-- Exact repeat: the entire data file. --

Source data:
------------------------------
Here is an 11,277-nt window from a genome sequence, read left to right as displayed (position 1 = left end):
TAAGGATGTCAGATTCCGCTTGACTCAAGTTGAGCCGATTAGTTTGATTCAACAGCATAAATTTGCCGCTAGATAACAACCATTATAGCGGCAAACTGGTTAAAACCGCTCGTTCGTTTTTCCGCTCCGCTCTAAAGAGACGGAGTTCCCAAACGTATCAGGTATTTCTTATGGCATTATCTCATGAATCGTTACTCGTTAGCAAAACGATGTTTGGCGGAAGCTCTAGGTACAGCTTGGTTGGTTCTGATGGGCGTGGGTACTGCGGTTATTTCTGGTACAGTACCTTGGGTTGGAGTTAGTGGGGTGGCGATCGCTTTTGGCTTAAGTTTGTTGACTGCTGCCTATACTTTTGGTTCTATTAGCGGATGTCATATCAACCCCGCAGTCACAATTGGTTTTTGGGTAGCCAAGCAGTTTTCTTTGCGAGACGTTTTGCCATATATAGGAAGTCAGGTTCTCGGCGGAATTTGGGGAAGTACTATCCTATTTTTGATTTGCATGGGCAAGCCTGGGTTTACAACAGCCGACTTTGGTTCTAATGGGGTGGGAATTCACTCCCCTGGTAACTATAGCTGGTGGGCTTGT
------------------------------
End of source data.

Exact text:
Here is an 11,277-nt window from a genome sequence, read left to right as displayed (position 1 = left end):
TAAGGATGTCAGATTCCGCTTGACTCAAGTTGAGCCGATTAGTTTGATTCAACAGCATAAATTTGCCGCTAGATAACAACCATTATAGCGGCAAACTGGTTAAAACCGCTCGTTCGTTTTTCCGCTCCGCTCTAAAGAGACGGAGTTCCCAAACGTATCAGGTATTTCTTATGGCATTATCTCATGAATCGTTACTCGTTAGCAAAACGATGTTTGGCGGAAGCTCTAGGTACAGCTTGGTTGGTTCTGATGGGCGTGGGTACTGCGGTTATTTCTGGTACAGTACCTTGGGTTGGAGTTAGTGGGGTGGCGATCGCTTTTGGCTTAAGTTTGTTGACTGCTGCCTATACTTTTGGTTCTATTAGCGGATGTCATATCAACCCCGCAGTCACAATTGGTTTTTGGGTAGCCAAGCAGTTTTCTTTGCGAGACGTTTTGCCATATATAGGAAGTCAGGTTCTCGGCGGAATTTGGGGAAGTACTATCCTATTTTTGATTTGCATGGGCAAGCCTGGGTTTACAACAGCCGACTTTGGTTCTAATGGGGTGGGAATTCACTCCCCTGGTAACTATAGCTGGTGGGCTTGT